This is the course for you, taught by a professional Hollywood cinematographer, Will Carnahan.

Regardless of the type of camera you are using - DSLR, Professional Cinema Camera, GoPro, iPhone, or Film - you can shoot beautiful video. Learn professional techniques that Hollywood filmmakers are using to capture powerful images.

If you want to learn how to shoot great videos and making money doing what you love, this is the course for you.

Start shooting better videos today!

Enroll today, and we'll see you in the course.

Transcripts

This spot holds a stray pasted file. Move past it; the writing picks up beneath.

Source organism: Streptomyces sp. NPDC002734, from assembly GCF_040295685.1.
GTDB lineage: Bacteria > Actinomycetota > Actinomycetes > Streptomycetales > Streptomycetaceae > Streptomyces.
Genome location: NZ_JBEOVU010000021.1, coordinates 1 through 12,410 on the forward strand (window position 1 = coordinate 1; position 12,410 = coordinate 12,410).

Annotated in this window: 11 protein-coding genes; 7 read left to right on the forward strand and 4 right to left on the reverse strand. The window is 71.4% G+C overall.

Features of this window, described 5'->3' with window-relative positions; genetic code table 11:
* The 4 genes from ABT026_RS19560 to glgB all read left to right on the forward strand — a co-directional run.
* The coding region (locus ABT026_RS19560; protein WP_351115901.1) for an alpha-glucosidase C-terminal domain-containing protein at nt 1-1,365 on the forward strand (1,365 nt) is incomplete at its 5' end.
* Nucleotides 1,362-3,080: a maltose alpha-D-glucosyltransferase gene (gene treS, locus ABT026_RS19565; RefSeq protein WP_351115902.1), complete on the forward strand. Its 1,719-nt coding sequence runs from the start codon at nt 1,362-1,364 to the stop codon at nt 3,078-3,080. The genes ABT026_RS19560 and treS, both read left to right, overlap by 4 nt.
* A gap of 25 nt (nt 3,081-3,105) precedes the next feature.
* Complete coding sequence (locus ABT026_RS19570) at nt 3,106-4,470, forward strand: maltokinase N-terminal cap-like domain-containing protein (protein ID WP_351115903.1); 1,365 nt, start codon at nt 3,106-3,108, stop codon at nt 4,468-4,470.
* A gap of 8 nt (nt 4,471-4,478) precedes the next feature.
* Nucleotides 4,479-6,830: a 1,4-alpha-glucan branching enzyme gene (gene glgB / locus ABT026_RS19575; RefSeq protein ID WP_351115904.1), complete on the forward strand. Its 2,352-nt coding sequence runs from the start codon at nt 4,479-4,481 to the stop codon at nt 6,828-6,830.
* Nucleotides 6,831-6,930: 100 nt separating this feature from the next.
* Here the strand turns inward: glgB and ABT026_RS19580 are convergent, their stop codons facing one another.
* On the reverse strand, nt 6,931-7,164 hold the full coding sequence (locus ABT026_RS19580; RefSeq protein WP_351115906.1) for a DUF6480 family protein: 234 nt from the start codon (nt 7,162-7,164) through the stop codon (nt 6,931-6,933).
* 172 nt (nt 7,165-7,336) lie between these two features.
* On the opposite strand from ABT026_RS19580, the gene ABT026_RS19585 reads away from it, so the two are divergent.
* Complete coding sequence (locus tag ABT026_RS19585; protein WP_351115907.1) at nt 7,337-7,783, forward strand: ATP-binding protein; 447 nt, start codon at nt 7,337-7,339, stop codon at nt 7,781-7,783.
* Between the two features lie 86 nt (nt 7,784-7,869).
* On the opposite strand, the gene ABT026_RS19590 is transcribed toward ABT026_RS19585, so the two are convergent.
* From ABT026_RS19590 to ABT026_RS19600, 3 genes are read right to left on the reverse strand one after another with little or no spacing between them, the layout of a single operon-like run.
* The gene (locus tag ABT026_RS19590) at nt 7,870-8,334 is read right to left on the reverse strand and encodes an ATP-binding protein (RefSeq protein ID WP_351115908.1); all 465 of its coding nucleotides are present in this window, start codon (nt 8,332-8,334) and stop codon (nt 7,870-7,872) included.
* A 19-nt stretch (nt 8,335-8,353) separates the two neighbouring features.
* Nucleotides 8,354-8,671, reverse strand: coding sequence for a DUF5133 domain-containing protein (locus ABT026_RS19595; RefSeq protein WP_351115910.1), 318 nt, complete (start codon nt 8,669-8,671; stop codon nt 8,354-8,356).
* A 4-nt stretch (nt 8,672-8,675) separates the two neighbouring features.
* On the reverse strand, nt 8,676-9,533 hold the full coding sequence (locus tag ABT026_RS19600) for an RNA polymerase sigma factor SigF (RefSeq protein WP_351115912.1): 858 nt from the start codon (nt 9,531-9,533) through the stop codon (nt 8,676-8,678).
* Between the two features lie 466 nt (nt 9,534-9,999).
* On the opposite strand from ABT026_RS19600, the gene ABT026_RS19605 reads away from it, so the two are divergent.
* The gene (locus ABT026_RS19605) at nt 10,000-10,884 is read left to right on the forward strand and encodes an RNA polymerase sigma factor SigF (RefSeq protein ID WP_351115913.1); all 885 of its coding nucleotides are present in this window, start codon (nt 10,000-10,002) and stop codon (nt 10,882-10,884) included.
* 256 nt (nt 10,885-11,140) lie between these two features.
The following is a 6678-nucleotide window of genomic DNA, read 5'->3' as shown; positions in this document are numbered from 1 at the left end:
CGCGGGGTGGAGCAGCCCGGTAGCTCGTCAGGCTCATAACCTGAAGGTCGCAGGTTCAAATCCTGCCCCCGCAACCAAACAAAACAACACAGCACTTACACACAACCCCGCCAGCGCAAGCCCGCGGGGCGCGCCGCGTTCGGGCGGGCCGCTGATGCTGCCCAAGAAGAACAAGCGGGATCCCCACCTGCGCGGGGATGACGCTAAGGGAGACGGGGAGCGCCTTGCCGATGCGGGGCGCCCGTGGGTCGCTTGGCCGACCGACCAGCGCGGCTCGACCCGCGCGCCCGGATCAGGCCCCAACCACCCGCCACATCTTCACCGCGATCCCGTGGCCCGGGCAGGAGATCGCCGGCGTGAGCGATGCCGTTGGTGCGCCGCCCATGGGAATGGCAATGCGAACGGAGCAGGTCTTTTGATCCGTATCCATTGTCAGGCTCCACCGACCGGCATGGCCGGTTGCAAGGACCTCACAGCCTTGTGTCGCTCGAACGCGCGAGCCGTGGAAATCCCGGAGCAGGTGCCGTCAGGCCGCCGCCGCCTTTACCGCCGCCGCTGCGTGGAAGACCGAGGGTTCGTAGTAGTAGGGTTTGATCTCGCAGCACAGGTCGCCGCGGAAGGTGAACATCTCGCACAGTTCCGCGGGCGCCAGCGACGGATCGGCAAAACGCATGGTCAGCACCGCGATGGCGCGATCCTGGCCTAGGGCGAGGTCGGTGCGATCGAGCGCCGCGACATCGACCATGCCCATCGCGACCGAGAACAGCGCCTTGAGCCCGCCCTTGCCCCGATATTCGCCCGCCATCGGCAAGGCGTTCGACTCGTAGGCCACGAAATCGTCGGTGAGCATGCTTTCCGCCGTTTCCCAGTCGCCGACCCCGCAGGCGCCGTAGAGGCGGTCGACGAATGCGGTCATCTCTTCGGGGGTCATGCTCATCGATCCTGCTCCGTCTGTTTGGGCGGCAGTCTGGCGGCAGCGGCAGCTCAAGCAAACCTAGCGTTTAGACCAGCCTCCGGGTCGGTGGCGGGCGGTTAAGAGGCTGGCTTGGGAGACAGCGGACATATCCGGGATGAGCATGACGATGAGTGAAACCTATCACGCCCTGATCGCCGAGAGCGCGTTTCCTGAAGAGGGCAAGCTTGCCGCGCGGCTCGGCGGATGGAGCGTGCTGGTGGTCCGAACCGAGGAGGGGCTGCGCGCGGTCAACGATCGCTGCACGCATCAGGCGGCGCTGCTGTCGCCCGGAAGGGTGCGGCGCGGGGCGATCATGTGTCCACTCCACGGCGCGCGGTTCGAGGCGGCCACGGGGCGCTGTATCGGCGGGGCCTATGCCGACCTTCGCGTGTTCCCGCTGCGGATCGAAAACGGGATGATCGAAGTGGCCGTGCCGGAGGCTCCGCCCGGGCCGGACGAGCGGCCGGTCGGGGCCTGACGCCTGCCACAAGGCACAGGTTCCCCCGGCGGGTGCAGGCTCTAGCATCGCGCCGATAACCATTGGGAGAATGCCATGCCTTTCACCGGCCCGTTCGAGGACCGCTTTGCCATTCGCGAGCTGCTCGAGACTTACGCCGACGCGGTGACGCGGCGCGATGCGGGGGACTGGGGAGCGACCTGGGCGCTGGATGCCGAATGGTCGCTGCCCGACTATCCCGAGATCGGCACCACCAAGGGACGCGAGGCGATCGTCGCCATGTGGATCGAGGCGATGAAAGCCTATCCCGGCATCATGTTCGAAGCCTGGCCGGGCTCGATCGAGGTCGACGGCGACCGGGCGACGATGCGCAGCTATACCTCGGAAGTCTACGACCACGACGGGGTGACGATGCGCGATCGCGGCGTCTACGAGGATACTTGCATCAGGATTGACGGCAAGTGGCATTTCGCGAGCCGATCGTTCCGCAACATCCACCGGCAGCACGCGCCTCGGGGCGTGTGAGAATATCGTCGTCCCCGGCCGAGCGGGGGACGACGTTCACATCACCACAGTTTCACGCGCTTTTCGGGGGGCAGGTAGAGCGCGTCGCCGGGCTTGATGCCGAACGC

1. Course Introduction: everyone. Welcome to a new section in the cinematography course. We hope you have been enjoying the course so far, and this is a fun section on composition now that you know how to expose properly. An important part of cinematography is pointing your camera in the right direction and making sure the right things are in frame. And so I'm going to let will talk a little bit more about what composition is and how to get great shots. But be prepared, another great section coming at you. So have fun and let's pass it to will. 2. What is Composition?: so welcome to a new section. We're gonna talk about composition and what composition is as well as how we're going to really change that up. To really do what you're trying to do. So why is composition important and what it is? Composition is the way you compose your shot. So, basically, what are you putting in front of your lens? Where you putting the camera and how are you framing it up? Are you putting someone to the left to the right, to the middle? Are you wide? Are you close? Are you medium? It's really the frame. There have not necessarily the movement but the frame that you have. You can have movement, change your composition. But what exactly is your composition? You can see right here. Phyllis kind of composed me in this shot because it is an interview. This is a good way to talk. You have things in the back. This is a well composed shop for what he's trying to dio. So when you think about composition, you have to think about what are you trying to do? What do you trying to say with your frame? We're going to go through some shots and we'll show you how composition can really change the mood, what you're trying to say and how you're saying it. The big thing about composition to me is that it really says a lot a photo. Think about a photo on what a photograph says. Think about a close upon eyes versus a wide of a face. Those air saying two different things and you want to make sure that for your project for what you're shooting your composition is saying what you want to say for the story, for the art, whatever it is you're trying to express your composition is really exemplifying that and showing that through the camera. 3. Types of Shots You Need to Know: so we're gonna go over some basic shots. What I want to go over is a wide, medium close, an extreme close up, and then we'll kind of dive in tow. What you can say within those shots. Those are the basic ways of shooting things, and you can kind of use that to communicate to people. So here, let's record with this camera. Here. Have a C 100 with the 24 to 70 will roll the camera here so Phil can cut in and we can see that this is our first wide shot. Not much information. It's It's a nice like structure we can see like there's a cup on the table. It's really wide. Shots are really great. It's really set the scene and understand exactly what you're doing. We're at 24. We're at a to wait so you can see and you can really see, like the expansive storytelling. What's about to happen? Typically, you can start with that shot, so let's go to a medium shot next. So we just zoomed in a zoomed into about between 35 50 and this is more of a medium shot, so you can see here we see the cup as a medium shot where we're not really seeing the background. But we kind of see the whole of the subject on a person and medium would probably be more on what you're seeing with me right now. Um, we'll show you some examples of a medium shot with a person you can kind of see. It cuts off either around the waist or a little bit lower and a two shot of two people. You can see where cuts off with their waste, and that's sort of a Medium two shot. So now let's look at our cup and let's do a close up. So here, I'm gonna take our 24 to saving Zoom all the way into 70. I'm actually gonna move the cup just a little closer, and you can see here. Now this is our close up of the cup. You could see the cup is very expressive. Here. You can see that we're pretty tight. We're pretty close up and imagine if it's a person. It's going to be more tight like this and you'll be able to really see what the person is expressing what they're saying. on, and you kind of get involved with really intimate space. Next, let's go into an extreme close up. So this is an extreme close up. You can see I'm really tight here on the cup now, and really, you can kind of see the focus going in and out because we're really that close on the cup. Typically, this is used for inserts of like a pan or someone's eyes. Really, just to really get in there and get intimate and understand exactly what's going on, you can see all the little intricate movements and everything like that. Extreme close ups are really fun. They're good for inserts there, like when you see that key into the door or that guy breaking the lock that's coming in the really fun to cut away, too. So those are the basic shots that you need to really cover a scene. The idea that you would use those shots to really make sure that you've got your structure for the editor to kind of get in and get what you need to cover a scene is great now, within those shots, that's when you want to start to kind of play around and use your composition to say things . Now let's go back to the wide. You see, I have a wide here of the cup. This is kind of our standard wide before. But now let's what happens. If we move, we pan all the way to the right and the still down a bit. And now our cup is all the way on the left. It's a little. It's a little Ricky because it's tripod, but you can see they're all the way on the left. Now that frame sizzle, that compositions is a lot more than when it's centered. Right? There's all this space on the right. It kind of seems lonely. Um, it really says a lot more and really can kind of like, you kind of see where the story comes up. Alternatively, if we zoom back into kind of our close up and we did the same thing where we just cut off the cup, maybe just halfway through. There's a famous shot of this in um Ali movie with Will Smith, where they cut just his his face off like that and there's a bunch of action going on on the right side again. This is a little more interesting, a little more artsy, and it kind of says more to the person when they're looking at that frame. So you want to use your compositions in a way, we still want to cover the wide medium close. But you also want them to say something this again. I feel like the cups. A little lonely. We're kind of moving things to the sides. This is a little more something like a doctor or a wedding or something might be fun to just see the bride Just putting just the front of her face, putting on makeup and stuff and maybe something in the background to say a little bit more than just Senator ring them up. Sending them up isn't necessarily always gonna say something, although it does have its moments. What if we tilt up and we just show the top? What's really fun about this is in a commercial Now, if we're shooting a commercial, we have room to put graphics up above right, so keep in mind when you're composing shots. If you need to do something or add something in post, you can always make room for that later or you can kind of see that there's just this really sad little cup there and centered. I do like a lot of symmetrical things more for commercial aspect, but it kind of depends again on what you're shooting, what you're trying to say and how you want to sit with your compositions. Just remember that your composition can say a lot. 4. Getting Great Rack Focuses: so compositionally it's something within your composition is changing the focus or what's termed as rack focusing. So that's really focusing on one thing to the next, and it really plays that aesthetic of cinema of narrative film. I like seeing documentaries do this a lot, too, but it really adjusts the focus and really, literally changes the focus of what you're watching, which would lead the storyteller early, the person watching the story in a direction that you want them to go in. This is awesome because this is, like very particular. You are literally changing the focus of what they're looking at and that has so many philosophical levels and different levels on what you're actually trying to do. So let's let's let's talk about how how to do that effectively. Technically, um, usually best practice are to make sure you're using a lens that gives you that shallow depth and you're shooting wide open. Right now I have a C 100. This is a 2.8, and I'm already zoomed all the way out here all the way into 70 millimeters. So that 70 millimeters in that 2.8 on the big chip on the C 100 is allowing me that depth of focus or that shallowness, we'll all be able to have something really in focus and a ton out of focus. So what I'm gonna do here is you can see I'm I'm here on the Blue Cell. Woke up when I want Iraq. Teoh uh, I want Iraq to something that's in the foreground, because that's really what focusing is about. There's different planes of focus, and I really want to tell the story of how the Blue Cup is out there in the background. But the Starbucks Cup is a little bit closer, so you can see how we're on. We're on the blue Cup, and I just slowly change the focus to the foreground. It's like That's a nice rack, and it's really pretty And like you can do that in a documentary and a wedding and a narrative, and you can see how it changed the look of it. Also, this lens doesn't tend to breathe a lot, so the zooms stays pretty good. This 24 7 is actually pretty impressive. Begin, see how we can rack back and forth and telling a story. Now these were people the Starbucks Cup could be facing us, not even knowing that the killer behind them is this blue Cup. So we would start on the face in front of us, and then we can rack to the killer behind, and that tells like a big moment in the story. It's a big thing in a documentary on a wedding. If it is the first look and the groom is looking at us and the bride is walking up towards us, we can rack to that, and we can react to their reaction as she comes up and anticipation for the for the first look. So really, there's a lot of different levels that you could use rack focusing at it just kind of depends on again what you're shooting on, how you use it. But the best way to do it is long lens wide open and big depth between the subject and the and the other subject in the focus plane 5. Composing Better Shots for Narrative and Commercial Video: So let me talk about some tips for composing different shots. First with narrative. Narrative is very interesting because as a cinematographer, you're going to be working with the director to kind of figure out generally how you want to compose a shot. How you want to tell a story. I tend to air things on close close shots as well as a lot of negative space for me. Negative space says a lot, and I love shooting in the aspect ratio. Something about composition is that you got to decide which aspect race here you're shooting in their 16 by nine. There's 235 there's 185 there's 43 If you really want to get old school, go for do that box. But within the composition that you're going to shooting, you have to decide what you're aspect ratio is gonna be, how you're gonna position people left or right. Something to think about. Movies would say the movie hawk. They didn't tend to shoot that in the nice, wide saving Private Ryan 235 aspect ratio. They shot it in 185 which is a little taller. Why, Because they're subject Hulk is taller than he is wider. So they want to be able to show everything as much as they could. Same with Godzilla. They shoot that in the bigger, bigger frame, as opposed to a smaller frame, because they want to be able to tell the story with their subject here. So big tip for narrative is to figure out what you're shooting and how you're gonna shoot that. If you're in tiny, tiny spaces, chances all your compositions, you don't want to be really wide. You're probably gonna have them be smaller and you're gonna have a more condense. People are gonna be closer. If you're shooting a movie about someone who's all by themselves and they're walking on a road trip, you're probably gonna want to shoot with lots of wide lenses, right? Because then they're gonna be alone. They're gonna be small and frame, and they're really going to be speaking to what the movie's about again, with everything else, find out what your project is, what emotion you're trying to equate. And what kind of framing composition equates to that emotions, specifically being alone lends itself to a wide lenses, of course, but being intimate and close and having a loving relationship. My end up being much tighter compositions to people's face to face, says a lot get intimate. So those where they think that best tips for narrative is to find out what you're trying to say and translate a word or a phrase of what you're trying to say into how that's expressed through a shot through a composition that added, with maybe some movement, which we can talk about later will really come out. And then you add in the lighting and you got a really awesome movie, all based off of what your composition is going to start with. 6. Composing Better Shots for Documentaries: so compositionally we talked about narrative. Now let's talk about Doc or events. It's a little hard Teoh kind of focus more on Docks compositions because a lot of times you're just running and gunning. My favorite thing with docks and events is that when you do interviews, you can really mess with the composition. I've seen some really cool documentary interviews where they might have two cameras going and you see one camera really tight on the lens and you can see the emotion if they're interviewing them about something really touching. And then they have, like, a wide standard or alternatively, in a dock, you tend to be running around with a camera on your shoulder. The fun thing about documentary is that you're really just looking at what's around you remember I talked earlier about paying attention, everything around you and working with with what's in front of the cool thing about Doc's is you can take your camera and put it on the ground and shoot a soccer ball going by. Or you could be running with the kid and trying to get him centered in frame. I think the big thing about documentaries is there's this 10 to go towards just news gathering and keeping the camera on your shoulder. You want toe with Doc's? You're trying to express something. You're tryingto present something in a certain manner. So you want to take that camera and take it off where we normally look right Were normally looking around with our eyes like this. The big thing to make things look different is to take your vision and move it somewhere else. So for a documentary, maybe take your vision and put it down on the floor, put it high up, put a GoPro in a car where you wouldn't normally see a camera. The big thing is to just put the camera where you wouldn't normally have your natural eyes if I'm sitting here and I want to shoot myself the cameras directly at my eye level because we're doing an interview and we're doing information. But if this was more intense, more emotional, Andi wanted to make myself look big. We might put the camera on the floor so I could be looking down on it. Or if you want to make me look small and talking up, we might move the camera tie up somewhere where your eyes are not typically, because that's what's gonna create that aesthetic. That's what's gonna create that magic. So for a dock, put the camera and compose shots where you wouldn't normally see things from. I think the other thing with docks is to really just understand that it's in the moment and you have to be rushing and quickly and quickly doing it. And typically you don't want it to look like a news thing. So shoot on a longer lens. Try to make it look like a narrative as much as possible, even though you're running around gunning. If you try to push yourself to make your doc look more like a cinema movie on, use the tools that I was talking about narratives like Rack focusing like 24 frames per second like high speed stuff. If you make your doc look more like a movie, people will be touched more and they will. They will feel more because they'll be in that mode of this is going to make me feel more as opposed to just washing the news 7. Bonus Lesson - Tips for Shooting with Caleb: So Caleb's going through some shooting in the next couple weeks, and I just wanted to give him a couple tips if he wanted to have any questions or any concerns about what he's shooting. Wanted to see if he had a couple questions maybe we could help you out with. So So one of the things I'm gonna be doing is running and gunning a lot. So I wanted to set up a shot where? You know, I have no lights? No nothing. It's natural lighting. Um, what's the best thing I could do? Like how Do what expose right for what I'm going for. Well, if you're not able to see the place that you're in beforehand, I would just go in there. I would turn your camera on immediately when you start talking to people just so you can start to see what the exposure is gonna look like. So you can kind of test it, set your eyes. So ah, and then just kind of try and set your settings as fast as you can. I know you want to make your stuff look really pretty and aesthetically beautiful and stuff . So you gonna try and shoot it A 28 Right. So go in there already. Knowing what frame rate and what? Um uh, what resolution you're gonna have. Right. So you already have that set. You'll go in there. You look at the light, set your white balance immediately, and then open up to a two way in a four and see if there's too much light Azure, Andy. And you should be able to do that all within three or four minutes, if that you will do that in, like, two minutes. So once you get that going, then then you can start to, like, relax and just know that your exposure will be fine. Turn your zebras and peaking on. So, you know, I think the hardest thing would be is if you're indoors, that might be a little harder to dio because there might not be a lot of light. Um, but aside from that, just go in there, get those settings really quick, and then try to start looking around and just start shooting. Um, that sounds so let me ask you a question. Um, let's take it indoors. Um, So when I'm inside, I say, I don't have that much light. Um, I know what is the native? I've s for seven. It's It was I'm not totally sure. The native I says I believe it's 1,602,000. If you're going to be walking into an indoor situation and you know that and it's at night or during the day, chances are they'll have tungsten bulbs where you're going, so set. You think that 3200 before you walk in, I would previously set your low, medium and high. I s so still a little bit higher than you normally been shooting with, right? Maybe start with your low at 1600 and then do 2000 and then do 3200 or something like that . Because if you already know, you're gonna walk into ah, really dark situation. You'll already be ready to go. You don't have to mess with that too much. Aside from that, yes, same thing. Go win with as many settings as you can set. And then when you get in there, adjust within a minute or two, so you can kind of just see and poke your head around and figure it out so you can relax and concentrate on your compositions and what you're gonna shoot and what's going on around you. So I'm gonna be shooting a lot of people running around. Um, you probably a lot of kids. So I imagine they're gonna be, like, waste eyes. I'm imagining with machine like this. Um, what are some tips and advice you could give me about, Like, how to compose? Really nice. That's gonna be fun. You're gonna be running around a lot. So you probably handheld. It's great with the FS seven cause you can hold it lower with us. Some of your monitor up. I think the best thing for you would be maybe think about shooting at a higher frame rate so you can capture what they're doing in a more fun way. The fun thing about 60 frames per second is that you can always move it to 24 if you need to and will have a little bit of a weird look. But I think you can accomplish more and you'll not feel nail stuff faster. Right? The other thing is to just be wary of your focus On the 24 to 70 there is Ah, there is like a little feet counter. So try and judge the feet you're at. Sometimes you won't have time to do that, um so again, down low, where they are beyond their level cause you're experiencing what they're experiencing and just try to move with them, I feel like that's the best thing to do. Move with them and play with the rack, focusing and and try and put things in the foreground elements. It's really fun to see kids moving around with something in front. Um, and then if you're gonna be handhold, stay handheld. If you're gonna be on sticks, try and stand sticks. I think with kids moving around a lot, you don't want to be jumping from one of the other. You want to pick one look or the other. Chances are I would be moving around cause it's just more fluid. It's more kids. It's more like that and then try and just get your mind set of them. That's what I would do. I would get in mind set of them and put the camera where you think would exemplify what they're doing. They're playing soccer and running around, get low and get to the ground and see the ball go by. You run along with their feet like just get inserts of what they're doing and close ups of their face. Maybe get a couple wides just so you have, um but it sounds like it's a lot of inserting stuff that's gonna look really pretty. Foreground elements. Give them some space when you're close. That might look fun, so you just have to feel it out. But it sounds like it's going to really cool. Shoot. Yeah, hopefully it iss sweet. 8. Project - Compose a Scene: everyone fill here back with another challenge that I want to propose to you. So in this composition section, we learned all about the different types of shots we can get. And so for you this challenge. We want you to go out and shoot a scene, whether it's a scene that you right up and you can get your friends together too quickly, shoot a scene. Or if you're shooting a documentary style seen, it doesn't matter. We just want you to go out and shoot something and get enough coverage. What does that mean? It means getting the wide shot so that we know where you are. Show the setting of wherever you are. Get a medium shot of your subject. It could be your person that is in your scene. Or if you're shooting just outdoors or in your home somewhere just to practice, pick a subject. Is your subject your micro paper? Or is it a tree, or is it a mailbox, or is it a cat? A pet? Pick your subject and get multiple shots of that subject. So a medium shot, a close up shot, maybe even an extreme close up shot, so that we can see all the different aspects of your character and then, if you can attract is your rack focuses because this is important skill to have as a cinematographer gain that smooth rack. Focus is something that will make your videos that much better. I hope you enjoy this challenge. As always, you can post it online and share with us. Otherwise, just keep it in your memory book and keep it on your computer. Maybe make a video out of it. You can add it to your video real someday, but enjoy the challenge and we'll see you in the next section.